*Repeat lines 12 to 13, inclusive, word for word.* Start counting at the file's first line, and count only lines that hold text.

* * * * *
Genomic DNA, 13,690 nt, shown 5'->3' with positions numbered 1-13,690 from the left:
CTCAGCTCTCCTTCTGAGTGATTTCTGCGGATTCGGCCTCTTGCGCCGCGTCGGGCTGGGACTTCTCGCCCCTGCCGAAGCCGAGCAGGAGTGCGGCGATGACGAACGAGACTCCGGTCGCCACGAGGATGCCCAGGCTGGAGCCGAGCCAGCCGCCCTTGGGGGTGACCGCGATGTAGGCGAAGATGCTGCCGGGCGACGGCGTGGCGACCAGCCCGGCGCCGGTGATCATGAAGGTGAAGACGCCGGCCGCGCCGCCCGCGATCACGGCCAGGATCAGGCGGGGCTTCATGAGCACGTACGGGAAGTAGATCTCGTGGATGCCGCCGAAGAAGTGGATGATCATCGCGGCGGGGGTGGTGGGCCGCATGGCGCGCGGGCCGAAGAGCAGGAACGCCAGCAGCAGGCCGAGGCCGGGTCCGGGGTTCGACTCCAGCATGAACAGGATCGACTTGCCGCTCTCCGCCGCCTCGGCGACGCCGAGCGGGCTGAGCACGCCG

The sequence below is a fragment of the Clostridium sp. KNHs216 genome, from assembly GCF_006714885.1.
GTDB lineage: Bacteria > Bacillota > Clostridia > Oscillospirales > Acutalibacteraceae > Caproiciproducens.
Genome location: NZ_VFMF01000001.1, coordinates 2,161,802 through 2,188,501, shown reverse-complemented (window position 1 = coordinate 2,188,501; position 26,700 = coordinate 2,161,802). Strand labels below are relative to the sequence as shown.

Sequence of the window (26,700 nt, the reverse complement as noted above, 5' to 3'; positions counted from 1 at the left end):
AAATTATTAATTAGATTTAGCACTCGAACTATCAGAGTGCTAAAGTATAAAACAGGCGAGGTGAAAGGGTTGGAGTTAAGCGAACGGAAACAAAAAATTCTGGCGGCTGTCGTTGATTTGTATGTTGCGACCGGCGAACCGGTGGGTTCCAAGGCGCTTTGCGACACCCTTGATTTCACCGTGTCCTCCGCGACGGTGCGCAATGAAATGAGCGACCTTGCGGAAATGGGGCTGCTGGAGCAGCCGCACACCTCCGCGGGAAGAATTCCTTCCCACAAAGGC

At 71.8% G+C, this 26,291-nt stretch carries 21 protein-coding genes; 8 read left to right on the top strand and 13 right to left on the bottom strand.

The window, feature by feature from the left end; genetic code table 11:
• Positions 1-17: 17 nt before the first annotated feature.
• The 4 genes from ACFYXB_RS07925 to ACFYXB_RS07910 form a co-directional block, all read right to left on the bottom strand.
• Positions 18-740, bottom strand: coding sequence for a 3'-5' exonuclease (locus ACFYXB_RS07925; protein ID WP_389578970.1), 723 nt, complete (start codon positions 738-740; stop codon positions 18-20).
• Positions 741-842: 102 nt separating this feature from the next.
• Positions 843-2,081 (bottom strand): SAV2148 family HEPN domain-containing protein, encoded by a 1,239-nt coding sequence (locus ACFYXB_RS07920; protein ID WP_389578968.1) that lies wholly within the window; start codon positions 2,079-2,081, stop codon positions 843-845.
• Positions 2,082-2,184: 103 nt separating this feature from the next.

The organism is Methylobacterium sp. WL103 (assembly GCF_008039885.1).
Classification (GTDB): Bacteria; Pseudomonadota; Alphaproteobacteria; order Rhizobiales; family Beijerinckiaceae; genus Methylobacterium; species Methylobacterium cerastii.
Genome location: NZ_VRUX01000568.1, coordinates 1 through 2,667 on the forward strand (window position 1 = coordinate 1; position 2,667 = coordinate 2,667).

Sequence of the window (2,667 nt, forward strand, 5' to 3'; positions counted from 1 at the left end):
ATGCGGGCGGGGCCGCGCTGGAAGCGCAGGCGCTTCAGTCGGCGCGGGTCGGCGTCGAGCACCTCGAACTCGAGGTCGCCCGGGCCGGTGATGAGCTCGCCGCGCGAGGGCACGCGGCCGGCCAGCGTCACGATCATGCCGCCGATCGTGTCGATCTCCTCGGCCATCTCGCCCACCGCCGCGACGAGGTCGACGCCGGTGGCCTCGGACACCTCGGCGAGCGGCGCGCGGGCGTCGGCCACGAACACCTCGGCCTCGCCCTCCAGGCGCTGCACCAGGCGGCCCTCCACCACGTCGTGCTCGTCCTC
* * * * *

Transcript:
• Positions 18-740, bottom strand: coding sequence for a 3'-5' exonuclease (locus ACFYXB_RS07925; protein ID WP_389578970.1), 723 nt, complete (start codon positions 738-740; stop codon positions 18-20).
• Positions 741-842: 102 nt separating this feature from the next.